Even the 2016 Brexit vote was a distortion of democracy, excluding as it did two groups who were allowed to vote in the 2014 Scottish independence referendum – a million and a half 16 and 17-year- olds, and three million EU nationals who lived, worked and paid taxes in the UK. The right-wing establishment will tolerate the people when the people do as they’re told. Its almost laughable to watch Jacob Rees-Mogg talking about “we, the people” while sneering at the elites who want to keep us in the European Union.

That’s the vast majority of the population of Glasgow, London, Liverpool, Manchester, Edinburgh, Dundee, Belfast, Aberdeen and Cardiff he’s talking about. Yes, the old Etonian multi-millionaire who was raised in a 20-room stately home set in 200 acres of prime Somerset countryside. As we used to say in the Gorbals, if he’s one of the common people, I’m the Queen of Sheba. The Labour Party have, to be fair, a more democratic tradition. Except when it comes to Scotland’s right to self-determination. Many in the party now loudly proclaim their support for a second EU referendum. And simultaneously shout down any suggestion that there should be a second Scottish independence referendum. “There is no case for a second independence referendum,” said Richard Leonard recently. “We just had a referendum in 2014. We think that settled the will of the people of Scotland.”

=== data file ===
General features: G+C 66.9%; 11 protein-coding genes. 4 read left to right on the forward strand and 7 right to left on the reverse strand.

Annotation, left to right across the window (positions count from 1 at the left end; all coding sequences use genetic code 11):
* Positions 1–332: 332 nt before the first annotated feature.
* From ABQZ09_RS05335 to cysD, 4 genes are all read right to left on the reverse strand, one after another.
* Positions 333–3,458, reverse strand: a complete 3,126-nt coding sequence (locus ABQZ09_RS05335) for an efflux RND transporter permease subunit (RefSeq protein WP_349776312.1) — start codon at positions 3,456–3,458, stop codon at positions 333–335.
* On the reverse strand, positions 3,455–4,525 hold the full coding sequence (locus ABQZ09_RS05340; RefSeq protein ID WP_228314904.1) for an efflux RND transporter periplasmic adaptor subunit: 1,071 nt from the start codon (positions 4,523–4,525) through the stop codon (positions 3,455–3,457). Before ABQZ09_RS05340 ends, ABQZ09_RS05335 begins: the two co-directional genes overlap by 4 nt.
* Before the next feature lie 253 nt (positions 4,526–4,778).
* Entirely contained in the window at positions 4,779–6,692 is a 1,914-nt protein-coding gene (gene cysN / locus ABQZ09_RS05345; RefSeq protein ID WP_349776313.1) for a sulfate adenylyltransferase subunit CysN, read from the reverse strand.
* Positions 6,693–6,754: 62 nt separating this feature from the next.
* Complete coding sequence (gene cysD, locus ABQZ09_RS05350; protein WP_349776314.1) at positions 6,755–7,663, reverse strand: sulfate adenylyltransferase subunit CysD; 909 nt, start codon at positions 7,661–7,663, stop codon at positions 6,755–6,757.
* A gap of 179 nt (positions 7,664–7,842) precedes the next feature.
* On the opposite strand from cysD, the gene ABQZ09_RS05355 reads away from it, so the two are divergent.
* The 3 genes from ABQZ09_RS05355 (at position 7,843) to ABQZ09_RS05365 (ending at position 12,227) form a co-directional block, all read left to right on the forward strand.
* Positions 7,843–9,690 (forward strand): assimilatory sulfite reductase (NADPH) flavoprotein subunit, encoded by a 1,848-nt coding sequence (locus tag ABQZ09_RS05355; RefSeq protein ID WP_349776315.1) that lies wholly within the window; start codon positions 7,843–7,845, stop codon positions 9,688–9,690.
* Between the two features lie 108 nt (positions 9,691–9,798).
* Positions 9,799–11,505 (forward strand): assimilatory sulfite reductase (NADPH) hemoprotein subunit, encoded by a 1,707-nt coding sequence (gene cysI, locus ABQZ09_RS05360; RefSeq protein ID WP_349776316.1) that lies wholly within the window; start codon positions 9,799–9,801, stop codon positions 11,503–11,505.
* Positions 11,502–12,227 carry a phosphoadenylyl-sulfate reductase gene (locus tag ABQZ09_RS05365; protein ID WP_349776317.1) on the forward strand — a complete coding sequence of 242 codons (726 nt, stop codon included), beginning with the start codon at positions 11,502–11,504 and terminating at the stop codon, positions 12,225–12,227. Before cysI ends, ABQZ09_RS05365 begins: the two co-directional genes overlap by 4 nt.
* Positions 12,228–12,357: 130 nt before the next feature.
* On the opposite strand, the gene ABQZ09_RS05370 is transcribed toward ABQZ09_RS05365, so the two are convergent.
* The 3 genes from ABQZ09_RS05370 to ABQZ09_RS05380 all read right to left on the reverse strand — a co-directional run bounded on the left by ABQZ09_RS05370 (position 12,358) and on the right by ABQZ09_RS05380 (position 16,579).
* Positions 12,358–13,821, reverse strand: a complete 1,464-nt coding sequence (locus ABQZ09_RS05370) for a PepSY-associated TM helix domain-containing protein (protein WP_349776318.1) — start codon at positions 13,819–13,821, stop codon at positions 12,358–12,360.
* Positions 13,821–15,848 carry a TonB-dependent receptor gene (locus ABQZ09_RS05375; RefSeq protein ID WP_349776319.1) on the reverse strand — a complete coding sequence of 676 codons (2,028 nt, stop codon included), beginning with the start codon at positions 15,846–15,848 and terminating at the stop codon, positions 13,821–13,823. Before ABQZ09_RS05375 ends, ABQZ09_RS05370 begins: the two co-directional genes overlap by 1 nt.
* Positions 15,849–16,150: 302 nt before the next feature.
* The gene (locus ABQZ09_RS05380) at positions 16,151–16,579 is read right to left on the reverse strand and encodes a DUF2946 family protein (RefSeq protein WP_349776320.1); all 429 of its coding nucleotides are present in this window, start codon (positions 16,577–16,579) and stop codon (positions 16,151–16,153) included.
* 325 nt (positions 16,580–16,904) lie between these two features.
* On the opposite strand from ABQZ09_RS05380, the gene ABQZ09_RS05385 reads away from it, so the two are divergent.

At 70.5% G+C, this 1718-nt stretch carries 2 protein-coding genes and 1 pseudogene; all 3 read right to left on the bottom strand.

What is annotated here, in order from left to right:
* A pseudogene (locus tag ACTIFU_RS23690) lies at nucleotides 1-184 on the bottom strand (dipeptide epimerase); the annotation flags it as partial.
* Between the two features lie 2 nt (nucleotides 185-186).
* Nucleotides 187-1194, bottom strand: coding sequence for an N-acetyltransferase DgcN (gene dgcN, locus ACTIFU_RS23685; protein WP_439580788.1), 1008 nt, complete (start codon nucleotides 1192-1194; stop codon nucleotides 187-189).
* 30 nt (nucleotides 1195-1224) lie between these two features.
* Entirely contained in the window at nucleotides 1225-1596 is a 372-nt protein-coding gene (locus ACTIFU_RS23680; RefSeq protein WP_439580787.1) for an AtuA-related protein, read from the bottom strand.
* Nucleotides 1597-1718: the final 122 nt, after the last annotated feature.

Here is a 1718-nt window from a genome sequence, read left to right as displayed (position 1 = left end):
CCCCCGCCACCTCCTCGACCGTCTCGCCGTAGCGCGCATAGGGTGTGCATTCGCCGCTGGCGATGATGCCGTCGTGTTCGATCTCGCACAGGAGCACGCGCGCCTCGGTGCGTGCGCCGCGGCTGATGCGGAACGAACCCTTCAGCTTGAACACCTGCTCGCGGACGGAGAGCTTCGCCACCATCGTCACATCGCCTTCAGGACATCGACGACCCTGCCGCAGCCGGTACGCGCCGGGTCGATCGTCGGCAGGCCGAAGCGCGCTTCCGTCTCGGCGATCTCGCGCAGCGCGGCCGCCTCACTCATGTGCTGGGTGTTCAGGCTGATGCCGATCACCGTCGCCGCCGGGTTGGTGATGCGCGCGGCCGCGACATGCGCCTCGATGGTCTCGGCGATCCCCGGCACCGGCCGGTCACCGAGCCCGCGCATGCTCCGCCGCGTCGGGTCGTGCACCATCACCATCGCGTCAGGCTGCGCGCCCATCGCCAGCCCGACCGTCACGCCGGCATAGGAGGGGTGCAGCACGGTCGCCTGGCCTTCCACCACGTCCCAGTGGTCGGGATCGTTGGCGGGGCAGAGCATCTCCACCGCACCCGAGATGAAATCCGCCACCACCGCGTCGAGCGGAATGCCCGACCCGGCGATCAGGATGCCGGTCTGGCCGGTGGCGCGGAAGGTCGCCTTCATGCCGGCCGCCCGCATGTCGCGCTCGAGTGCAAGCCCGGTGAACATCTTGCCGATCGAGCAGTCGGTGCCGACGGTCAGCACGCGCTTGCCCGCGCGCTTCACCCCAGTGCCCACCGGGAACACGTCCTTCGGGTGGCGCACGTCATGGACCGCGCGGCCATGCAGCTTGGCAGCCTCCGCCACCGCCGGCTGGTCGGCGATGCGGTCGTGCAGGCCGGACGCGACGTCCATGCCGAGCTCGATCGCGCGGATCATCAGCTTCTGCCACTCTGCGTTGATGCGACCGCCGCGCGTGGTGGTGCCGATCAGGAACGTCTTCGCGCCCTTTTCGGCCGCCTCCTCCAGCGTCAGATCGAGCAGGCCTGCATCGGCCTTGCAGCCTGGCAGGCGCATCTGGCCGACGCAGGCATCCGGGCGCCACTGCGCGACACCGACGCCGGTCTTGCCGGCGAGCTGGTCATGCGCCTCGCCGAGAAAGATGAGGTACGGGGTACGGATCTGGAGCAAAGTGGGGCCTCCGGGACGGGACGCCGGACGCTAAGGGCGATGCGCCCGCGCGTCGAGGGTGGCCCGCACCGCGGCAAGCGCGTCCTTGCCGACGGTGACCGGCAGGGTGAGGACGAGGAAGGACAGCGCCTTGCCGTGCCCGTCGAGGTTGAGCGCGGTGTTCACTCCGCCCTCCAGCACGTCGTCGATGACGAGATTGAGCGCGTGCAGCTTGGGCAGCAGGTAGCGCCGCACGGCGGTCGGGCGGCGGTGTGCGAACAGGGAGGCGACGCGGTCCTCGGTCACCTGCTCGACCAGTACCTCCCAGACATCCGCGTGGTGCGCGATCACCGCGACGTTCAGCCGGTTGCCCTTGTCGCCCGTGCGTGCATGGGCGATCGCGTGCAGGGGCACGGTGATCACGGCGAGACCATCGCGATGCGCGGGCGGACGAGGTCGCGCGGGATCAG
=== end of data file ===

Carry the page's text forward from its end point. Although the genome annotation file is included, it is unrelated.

Change just two words in that sentence and it could be Boris Johnson, Theresa May, Michael Gove, Jacob Rees-Mogg or Nigel Farage speaking about Brexit. Having ended up on the winning side on both referendums, the Tories can indulge themselves in the luxury of consistency on both sides of the Border. For Labour and the LibDems, however, democracy ends at Berwick-upon-Tweed.